erik lundegaard

Saturday June 18, 2022

Paul McCartney Turns 80

Bob (left) and Paul (right)

I took this photo of a framed photo of my father with Paul McCartney when I flew to Minneapolis last January for Dad’s 90th birthday. The photo hangs in his basement study next to his computer. It’s of him and another journalist standing in line to get Paul’s autograph during an event for Paul’s film “Give Me Regards to Broad Street” in 1984. These were guys who never did that kind of thing. They never asked for autographs from people they were covering, and they certainly didn’t stand in line to do it. Just wasn’t professional. But they did it for Paul.

Well, Dad did it for me. In my teen years in the late ’70s and early ’80s I was still Beatles-mad, and Paul was my favorite, so he asked Paul to sign his reporter’s notebook to me. I still have it. That's here, too. 

Paul McCartney turns 80 today. Eighty. Seems like yesterday I wrote about Paul’s 70th. Yesterday and a million years ago.

My friend Adam recently tweeted about this article, with musicians from all over the world breaking down favorite Paul tunes. I asked Adam which one he’d take a shot at and he said he wouldn’t ignore the greats: “Hey Jude,” “Let It Be.” I liked that. My first thought for me was “Listen to What the Man Said.” It was the McCartney song that was charting when I first began to listen to the radio, and I used to listen to various stations for hours just to hear it. I still like it. A lot. It would be fun trying to figure out why.

This isn’t true of other solo McCartney efforts. I recently heard “With a Little Luck” for the first time in, I don’t know, decades, and I was still sick of it. And I’d forgotten all about “Take It Away” and “No More Lonely Nights” until I looked up his discography. And “Arrow Through Me”? From the album “Back to the Egg”? Back to the Egg? What the hell was Paul thinking?

I kept going back and forth on his albums. Yes to “Venus and Mars,” no to “At the Speed of Sound.” Yes to “London Town,” god no to “Egg.” I bought “McCartney II” but … nah. It was “Coming Up” and not much else. “Tug of War” was his first post-John album, and it was supposed to be a return to form, a more mature work, and it kinda was, but it was just too uneven, and I look at it now and think the laudatory critics were engaged in some serious wish fulfillment there. Which I get. I was the same. I kept listening and wishing and willing it to be better. Same with “Pipes of Peace.” C’mon, Paul, you can do it!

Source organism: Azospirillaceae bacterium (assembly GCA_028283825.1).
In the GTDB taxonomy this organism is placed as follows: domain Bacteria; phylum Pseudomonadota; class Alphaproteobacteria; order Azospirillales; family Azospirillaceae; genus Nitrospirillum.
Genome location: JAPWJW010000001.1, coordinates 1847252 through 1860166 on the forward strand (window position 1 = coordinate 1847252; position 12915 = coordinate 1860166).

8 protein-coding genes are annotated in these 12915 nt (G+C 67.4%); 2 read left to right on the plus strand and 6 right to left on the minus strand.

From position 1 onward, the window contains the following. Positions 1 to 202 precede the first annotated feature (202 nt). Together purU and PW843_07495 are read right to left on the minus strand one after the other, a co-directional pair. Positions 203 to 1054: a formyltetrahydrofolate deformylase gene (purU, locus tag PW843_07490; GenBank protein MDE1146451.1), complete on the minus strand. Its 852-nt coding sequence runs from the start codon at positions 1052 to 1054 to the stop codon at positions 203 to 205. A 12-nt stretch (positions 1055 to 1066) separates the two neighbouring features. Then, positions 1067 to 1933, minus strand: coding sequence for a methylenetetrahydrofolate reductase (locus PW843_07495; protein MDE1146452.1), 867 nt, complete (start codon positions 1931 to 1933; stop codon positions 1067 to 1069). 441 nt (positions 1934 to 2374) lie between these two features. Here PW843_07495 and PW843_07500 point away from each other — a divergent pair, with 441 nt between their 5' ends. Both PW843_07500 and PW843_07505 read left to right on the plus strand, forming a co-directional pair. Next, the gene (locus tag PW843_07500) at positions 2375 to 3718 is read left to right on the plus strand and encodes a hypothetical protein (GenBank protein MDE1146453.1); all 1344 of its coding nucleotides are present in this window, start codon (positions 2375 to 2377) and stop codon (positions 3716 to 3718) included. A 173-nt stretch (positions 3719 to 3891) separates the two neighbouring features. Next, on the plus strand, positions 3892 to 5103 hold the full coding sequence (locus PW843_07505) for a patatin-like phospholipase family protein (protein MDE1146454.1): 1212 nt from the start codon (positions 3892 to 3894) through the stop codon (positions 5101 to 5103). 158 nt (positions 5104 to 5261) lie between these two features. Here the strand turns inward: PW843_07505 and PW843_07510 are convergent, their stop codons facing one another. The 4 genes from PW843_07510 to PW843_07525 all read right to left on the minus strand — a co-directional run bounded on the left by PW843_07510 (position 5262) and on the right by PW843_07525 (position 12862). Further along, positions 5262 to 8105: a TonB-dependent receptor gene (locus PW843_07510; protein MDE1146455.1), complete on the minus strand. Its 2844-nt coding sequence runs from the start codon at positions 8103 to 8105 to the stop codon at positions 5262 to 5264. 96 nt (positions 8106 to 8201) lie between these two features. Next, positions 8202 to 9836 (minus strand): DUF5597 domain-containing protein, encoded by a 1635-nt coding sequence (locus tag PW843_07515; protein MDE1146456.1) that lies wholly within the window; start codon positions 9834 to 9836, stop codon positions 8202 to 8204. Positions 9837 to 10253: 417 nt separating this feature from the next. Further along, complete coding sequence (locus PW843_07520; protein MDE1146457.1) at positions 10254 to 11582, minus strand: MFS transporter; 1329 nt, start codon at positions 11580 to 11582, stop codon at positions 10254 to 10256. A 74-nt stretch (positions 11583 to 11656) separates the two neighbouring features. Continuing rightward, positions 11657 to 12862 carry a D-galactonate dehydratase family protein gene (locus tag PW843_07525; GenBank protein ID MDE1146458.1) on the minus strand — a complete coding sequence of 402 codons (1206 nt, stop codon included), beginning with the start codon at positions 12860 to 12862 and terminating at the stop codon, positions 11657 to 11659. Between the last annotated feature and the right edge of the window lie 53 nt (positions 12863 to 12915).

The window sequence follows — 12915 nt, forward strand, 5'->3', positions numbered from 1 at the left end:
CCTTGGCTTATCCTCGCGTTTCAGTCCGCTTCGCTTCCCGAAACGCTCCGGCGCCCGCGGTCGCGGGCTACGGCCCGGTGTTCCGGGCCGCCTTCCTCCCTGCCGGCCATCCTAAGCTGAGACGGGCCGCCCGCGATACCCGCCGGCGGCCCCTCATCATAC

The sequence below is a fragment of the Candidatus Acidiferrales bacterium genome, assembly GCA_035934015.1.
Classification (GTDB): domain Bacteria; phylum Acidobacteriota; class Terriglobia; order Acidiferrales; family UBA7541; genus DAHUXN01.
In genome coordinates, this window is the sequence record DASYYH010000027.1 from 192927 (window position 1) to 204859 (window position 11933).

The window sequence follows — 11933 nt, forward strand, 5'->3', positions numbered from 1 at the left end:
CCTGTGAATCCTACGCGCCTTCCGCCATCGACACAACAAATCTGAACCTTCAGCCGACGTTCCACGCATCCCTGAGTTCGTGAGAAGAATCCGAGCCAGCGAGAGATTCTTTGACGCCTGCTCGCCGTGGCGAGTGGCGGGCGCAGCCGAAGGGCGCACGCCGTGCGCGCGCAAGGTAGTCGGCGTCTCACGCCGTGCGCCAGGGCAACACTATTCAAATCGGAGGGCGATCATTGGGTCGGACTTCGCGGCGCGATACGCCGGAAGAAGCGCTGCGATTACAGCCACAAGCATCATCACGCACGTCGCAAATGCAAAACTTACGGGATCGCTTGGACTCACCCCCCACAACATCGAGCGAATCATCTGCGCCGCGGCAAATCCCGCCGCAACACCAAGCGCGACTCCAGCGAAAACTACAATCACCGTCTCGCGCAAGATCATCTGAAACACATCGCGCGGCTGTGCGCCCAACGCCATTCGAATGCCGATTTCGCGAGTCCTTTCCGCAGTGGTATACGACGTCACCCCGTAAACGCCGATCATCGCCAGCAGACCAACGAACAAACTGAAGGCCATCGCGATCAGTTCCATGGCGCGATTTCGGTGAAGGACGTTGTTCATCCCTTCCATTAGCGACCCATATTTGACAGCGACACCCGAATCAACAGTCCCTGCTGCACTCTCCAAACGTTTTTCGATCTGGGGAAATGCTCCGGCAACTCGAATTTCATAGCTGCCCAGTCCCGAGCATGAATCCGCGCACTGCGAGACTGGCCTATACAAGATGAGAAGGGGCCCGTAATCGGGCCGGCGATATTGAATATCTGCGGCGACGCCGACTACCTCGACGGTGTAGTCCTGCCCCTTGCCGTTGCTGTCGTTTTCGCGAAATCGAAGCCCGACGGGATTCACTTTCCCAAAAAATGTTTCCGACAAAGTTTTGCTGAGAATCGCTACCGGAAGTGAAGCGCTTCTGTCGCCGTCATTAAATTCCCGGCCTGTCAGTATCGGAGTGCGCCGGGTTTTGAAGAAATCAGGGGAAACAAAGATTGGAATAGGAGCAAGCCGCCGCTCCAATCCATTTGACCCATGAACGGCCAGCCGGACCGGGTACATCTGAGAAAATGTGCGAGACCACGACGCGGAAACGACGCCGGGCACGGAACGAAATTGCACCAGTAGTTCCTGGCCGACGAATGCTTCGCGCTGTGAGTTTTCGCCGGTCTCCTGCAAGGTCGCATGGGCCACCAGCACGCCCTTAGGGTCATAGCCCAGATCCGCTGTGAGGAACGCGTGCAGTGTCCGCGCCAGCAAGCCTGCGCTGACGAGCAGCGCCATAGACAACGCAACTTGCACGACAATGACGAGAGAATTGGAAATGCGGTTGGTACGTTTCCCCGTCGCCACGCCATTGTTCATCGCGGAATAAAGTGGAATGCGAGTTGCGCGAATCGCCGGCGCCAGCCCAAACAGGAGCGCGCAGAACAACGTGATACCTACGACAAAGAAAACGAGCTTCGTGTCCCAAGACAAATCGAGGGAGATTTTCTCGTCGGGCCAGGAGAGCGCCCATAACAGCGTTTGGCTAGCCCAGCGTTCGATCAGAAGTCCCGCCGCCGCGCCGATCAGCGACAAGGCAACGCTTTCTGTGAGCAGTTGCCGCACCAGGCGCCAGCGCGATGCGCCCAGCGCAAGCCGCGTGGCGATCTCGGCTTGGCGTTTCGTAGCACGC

And then he tried the movie, “Broad Street,” which I began with hope and ended with an eyeroll, and he was onto symphonies and things, and I was onto other music, and now it’s now and Paul is 80. But today, in honor, I listened to the whole of “Venus and Mars” for the first time since probably 1980-81, and maybe it's the '70s baby in me listening to one of the first contemporary albums I ever bought, but it's pretty good: from “You Gave Me the Answer,” his throwback to throwback songs like “When I’m 64,” with a lovely little line: “I love you/And you, you seem to like me”; and the “Oh, Darling!”-esque “Call Me Back Again,” and “Treat Her Gently/Lonely Old People,” another Paul song about the aged (he was the only rocker doing that, wasn't he?), as well as “Crossroads,” the instrumental snippet at the end with the “Abbey Road” vibe. Plus of course “Listen to What the Man Said,” which still sounds good to me, and which I’d forgotten I'd bought back then, as a single, until my older brother, who keeps everything, gave it back to me a few years ago. He'd kept it all these years and he gave it back to me, and it’s been sitting on my shelf ever since, sparking joy.

Happy birthday, Paul.

Posted at 02:02 PM on Saturday June 18, 2022 in category Music  
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Twitter: @ErikLundegaard